Accomplishments—Recent Progress: 1. Using mouse models, successfully attacked GIST with antibodies, essentially telling immune system to eat the cancer cells.
Muscle cramps and pain can occur during cancer treatment, and it is a common side effect of Gleevec. Treatment with Gleevec can cause a reduction in levels of calcium and magnesium in the blood. [...]
Our first Chicago GIST Day of Learning (GDOL) was a huge success! Over 50 GISTers and their families gathered for a great day of learning, and sharing experiences. It was wonderful to get to meet so many new people and reconnect with old friends.
Carrie Broussard gave birth to a healthy baby boy on May 1, after finding out she was pregnant in the midst of treatment with Gleevec. She named him Caelum, which in the Celtic origin means ‘brave warrior’ and in the Australian origin means ‘a gift.”
Dan Vaella was instrumental in getting Gleevec to market. After 25 years at Novartis and Sandoz, he has chosen to step down as Chairman.
A recent study at Stanford University School of Medicine shows that an antibody slows GIST growth. The study shows that the antibody binds itself to the surface of a GIST Tumor and causes the growth of cancer cells to slow in the mice they tested.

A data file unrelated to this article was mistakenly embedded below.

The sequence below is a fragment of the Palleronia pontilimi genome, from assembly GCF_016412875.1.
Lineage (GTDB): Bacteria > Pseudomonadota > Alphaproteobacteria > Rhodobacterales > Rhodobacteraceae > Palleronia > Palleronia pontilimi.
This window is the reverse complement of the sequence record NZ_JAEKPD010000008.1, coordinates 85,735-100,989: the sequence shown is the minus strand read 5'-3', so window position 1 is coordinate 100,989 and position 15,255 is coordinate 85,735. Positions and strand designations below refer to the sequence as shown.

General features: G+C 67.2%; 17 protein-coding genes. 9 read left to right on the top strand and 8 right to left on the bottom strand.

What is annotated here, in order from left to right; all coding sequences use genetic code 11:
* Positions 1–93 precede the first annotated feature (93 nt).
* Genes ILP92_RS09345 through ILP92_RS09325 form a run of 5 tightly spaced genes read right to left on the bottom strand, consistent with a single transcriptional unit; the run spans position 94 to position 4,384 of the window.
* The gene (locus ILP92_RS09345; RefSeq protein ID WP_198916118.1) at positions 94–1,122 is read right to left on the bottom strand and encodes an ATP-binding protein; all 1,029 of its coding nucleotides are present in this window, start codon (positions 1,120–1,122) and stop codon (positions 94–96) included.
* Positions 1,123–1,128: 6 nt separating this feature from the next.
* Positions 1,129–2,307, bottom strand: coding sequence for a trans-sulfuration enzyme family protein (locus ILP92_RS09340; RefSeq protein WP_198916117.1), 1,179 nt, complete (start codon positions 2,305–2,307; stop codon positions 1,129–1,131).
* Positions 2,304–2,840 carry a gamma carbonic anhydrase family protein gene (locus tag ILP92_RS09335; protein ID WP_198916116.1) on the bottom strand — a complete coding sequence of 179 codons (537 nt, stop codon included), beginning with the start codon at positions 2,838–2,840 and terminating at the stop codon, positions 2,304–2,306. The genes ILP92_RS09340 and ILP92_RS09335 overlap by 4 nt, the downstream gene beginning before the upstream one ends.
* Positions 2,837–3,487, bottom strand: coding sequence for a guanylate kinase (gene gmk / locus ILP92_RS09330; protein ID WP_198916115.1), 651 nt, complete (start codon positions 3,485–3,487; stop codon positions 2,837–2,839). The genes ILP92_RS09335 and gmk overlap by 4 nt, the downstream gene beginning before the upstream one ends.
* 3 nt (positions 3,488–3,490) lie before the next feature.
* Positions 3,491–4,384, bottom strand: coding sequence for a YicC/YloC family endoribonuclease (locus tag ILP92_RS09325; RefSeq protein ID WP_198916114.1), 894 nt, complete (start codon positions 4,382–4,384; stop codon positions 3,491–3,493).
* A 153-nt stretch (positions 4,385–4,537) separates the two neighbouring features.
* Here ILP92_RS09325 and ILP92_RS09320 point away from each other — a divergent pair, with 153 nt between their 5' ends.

Since we have gotten a number of questions about Gleevec (imatinib) plasma levels and testing, I think it’s time to revisit the subject, especially for newer members. Since this is a very complex subject, this may take a few emails and a few days.
For 10 years Gleevec (at 600 mg) had been controlling his GIST, but Bob was struggling with the day-to-day side-effects of Gleevec. Most troubling were the muscle cramps, especially in the arms, that made it difficult to function effectively. Aching in the bones was also a problem; dealing with the side-effects of Gleevec had become a daily battle. Despite being treated at one of the best GIST centers in the country and despite taking supplements, such as calcium, the side-effects continued.
Results of the Scandinavian Sarcoma Group (SSG 18) adjuvant imatinib (Gleevec/Glivec) trial in high risk GIST were presented on June 5, during the Plenary Session of the 2011 American Society of Clinical Oncology conference (ASCO). The Plenary or “all members’ session” highlights “abstracts deemed to have the highest merit and greatest impact on oncology research and practice”.
Why was there such a fuss about Gleevec? After all, other breakthrough drugs have surfaced over the years, but none received the massive media attention this drug did; an American cabinet member had never called [...]